But what does he learn about lying over the course of the entire movie. Why only that lying never has negative consequences. Seriously, the only negative consequences that happen due to his lies are to other people. His parents live shattered lives believing he’s a kidnapping victim. And what about any men, who whose lives are torn apart when the police show up to interrogate them, on suspicion of that kidnapping. And of course he winds up breaking his 30 year-old girlfriend’s heart.
But every lie leads to a pot of gold for Josh himself.
3: Selfish little b*****d.
The movie ends with Tom Hanks wishing himself back into his 12 year-old body. And walking away from his heart-broken statutory rapist girlfriend (we’ll get to that), heading home to his parents and their shattered lives, with a song in his heart, and on his lips. Happy ending!
Selfish little bastard is what I say.
Let us, for a moment, consider the Zoltar Speaks machine. This object grants wishes.The sort of wishes that require at the very least a temporary local rewriting of all temporal and physical laws. It can make a young boy into a grown man literally overnight, and a grown man into a young boy in very baggy clothes. And all without even being plugged in.
I remember even as a ten year-old watching this movie, and thinking that the machine had to bea trap, a cage for a god, or a genie, a demon, or some other supernatural, and above all else insanely powerful being. Yes being, after all it shows itself to be able to correctly interpret a spoken wish. Then it somehow moves billions of atoms from one place to another, thus making a functional, living Tom Hanks. And as we see in the finale of the movie, it can reverse this in an instant. And all without coating every nearby surface in a thin layer of main character.
So let’s just say that young Josh has access to his own personal enslaved god. And he makes precisely two wishes?!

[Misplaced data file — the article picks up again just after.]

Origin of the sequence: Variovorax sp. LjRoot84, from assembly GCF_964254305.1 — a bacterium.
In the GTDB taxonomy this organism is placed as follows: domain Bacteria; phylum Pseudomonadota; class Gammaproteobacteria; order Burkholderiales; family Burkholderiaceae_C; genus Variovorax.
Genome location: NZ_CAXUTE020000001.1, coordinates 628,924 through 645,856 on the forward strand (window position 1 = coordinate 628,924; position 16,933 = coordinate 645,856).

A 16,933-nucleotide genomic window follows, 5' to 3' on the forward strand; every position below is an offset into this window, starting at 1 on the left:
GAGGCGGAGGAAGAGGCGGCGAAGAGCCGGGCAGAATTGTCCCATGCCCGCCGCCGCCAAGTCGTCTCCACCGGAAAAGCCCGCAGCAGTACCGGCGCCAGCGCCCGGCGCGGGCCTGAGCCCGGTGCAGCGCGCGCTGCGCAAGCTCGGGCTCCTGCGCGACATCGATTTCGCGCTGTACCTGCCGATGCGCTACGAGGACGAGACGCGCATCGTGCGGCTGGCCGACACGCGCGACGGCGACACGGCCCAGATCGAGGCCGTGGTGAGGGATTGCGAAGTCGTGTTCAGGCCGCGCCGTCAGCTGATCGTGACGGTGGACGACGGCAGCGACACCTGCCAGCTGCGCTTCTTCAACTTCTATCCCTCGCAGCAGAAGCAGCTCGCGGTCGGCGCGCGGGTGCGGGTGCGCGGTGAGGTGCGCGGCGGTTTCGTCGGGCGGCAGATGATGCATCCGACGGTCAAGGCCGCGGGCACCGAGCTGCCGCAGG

What the hell? What about your heartbroken parents Josh? Don’t they deserve for all this to have led to something good for them? Like winning the lottery? Or finding Ollie North’s gold under their floorboards?
Or let’s not think small here. What about world hunger? What about street children Josh? You could have been one you selfish little prick.
Hey let’s think even bigger, you have access to a limitless source of power Josh. How about this wish…Zoltar I wish for the world to be a truly safe place for everyone…Just imagine the dystopian sequel that wish could have spawned.
The point is that throughout the entire movie Josh again, and again strikes me as am exceedingly selfish brat. Not in the “I want everything”, way. But in an unthinking disregard for other people, and for the potential of what he has right at his fingertips at the close of the movie. And by that point he doesn’t even have the excuse of immaturity to fall back on, he’s spent the previous months living as an adult. Which leads us finally to…
4: Premature sexual awakening.
And I do not mean a twelve-year-old, semi-innocently fumbling with his first girlfriend in his treehouse here. I’m talking about full-on, outright statutory rape.
Hang on! What?! I hear you cry.